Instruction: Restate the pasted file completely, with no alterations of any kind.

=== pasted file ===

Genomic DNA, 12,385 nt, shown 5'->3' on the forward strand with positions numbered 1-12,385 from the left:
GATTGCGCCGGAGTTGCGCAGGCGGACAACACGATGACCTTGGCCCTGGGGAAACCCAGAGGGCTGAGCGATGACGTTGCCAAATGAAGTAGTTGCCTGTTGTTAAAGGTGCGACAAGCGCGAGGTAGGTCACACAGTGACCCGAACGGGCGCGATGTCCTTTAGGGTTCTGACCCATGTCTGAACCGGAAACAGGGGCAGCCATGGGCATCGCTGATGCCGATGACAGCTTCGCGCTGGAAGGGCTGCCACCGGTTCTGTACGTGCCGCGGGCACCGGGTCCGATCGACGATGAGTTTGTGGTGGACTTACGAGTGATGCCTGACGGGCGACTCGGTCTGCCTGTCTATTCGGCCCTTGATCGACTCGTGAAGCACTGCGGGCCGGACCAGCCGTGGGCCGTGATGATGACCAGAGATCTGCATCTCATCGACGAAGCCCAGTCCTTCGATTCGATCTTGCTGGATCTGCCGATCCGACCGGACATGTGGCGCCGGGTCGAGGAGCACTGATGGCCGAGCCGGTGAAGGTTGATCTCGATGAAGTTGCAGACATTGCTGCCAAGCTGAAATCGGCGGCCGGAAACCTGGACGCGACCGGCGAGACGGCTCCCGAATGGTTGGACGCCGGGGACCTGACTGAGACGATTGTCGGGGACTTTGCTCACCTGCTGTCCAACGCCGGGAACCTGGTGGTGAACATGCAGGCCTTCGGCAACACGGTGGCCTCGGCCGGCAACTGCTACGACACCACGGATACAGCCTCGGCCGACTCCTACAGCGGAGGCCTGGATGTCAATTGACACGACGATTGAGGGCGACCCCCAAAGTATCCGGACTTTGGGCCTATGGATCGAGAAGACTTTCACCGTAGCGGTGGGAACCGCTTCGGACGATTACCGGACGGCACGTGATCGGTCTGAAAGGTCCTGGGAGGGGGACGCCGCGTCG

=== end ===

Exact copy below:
Genomic DNA, 12,385 nt, shown 5'->3' on the forward strand with positions numbered 1-12,385 from the left:
GATTGCGCCGGAGTTGCGCAGGCGGACAACACGATGACCTTGGCCCTGGGGAAACCCAGAGGGCTGAGCGATGACGTTGCCAAATGAAGTAGTTGCCTGTTGTTAAAGGTGCGACAAGCGCGAGGTAGGTCACACAGTGACCCGAACGGGCGCGATGTCCTTTAGGGTTCTGACCCATGTCTGAACCGGAAACAGGGGCAGCCATGGGCATCGCTGATGCCGATGACAGCTTCGCGCTGGAAGGGCTGCCACCGGTTCTGTACGTGCCGCGGGCACCGGGTCCGATCGACGATGAGTTTGTGGTGGACTTACGAGTGATGCCTGACGGGCGACTCGGTCTGCCTGTCTATTCGGCCCTTGATCGACTCGTGAAGCACTGCGGGCCGGACCAGCCGTGGGCCGTGATGATGACCAGAGATCTGCATCTCATCGACGAAGCCCAGTCCTTCGATTCGATCTTGCTGGATCTGCCGATCCGACCGGACATGTGGCGCCGGGTCGAGGAGCACTGATGGCCGAGCCGGTGAAGGTTGATCTCGATGAAGTTGCAGACATTGCTGCCAAGCTGAAATCGGCGGCCGGAAACCTGGACGCGACCGGCGAGACGGCTCCCGAATGGTTGGACGCCGGGGACCTGACTGAGACGATTGTCGGGGACTTTGCTCACCTGCTGTCCAACGCCGGGAACCTGGTGGTGAACATGCAGGCCTTCGGCAACACGGTGGCCTCGGCCGGCAACTGCTACGACACCACGGATACAGCCTCGGCCGACTCCTACAGCGGAGGCCTGGATGTCAATTGACACGACGATTGAGGGCGACCCCCAAAGTATCCGGACTTTGGGCCTATGGATCGAGAAGACTTTCACCGTAGCGGTGGGAACCGCTTCGGACGATTACCGGACGGCACGTGATCGGTCTGAAAGGTCCTGGGAGGGGGACGCCGCGTCG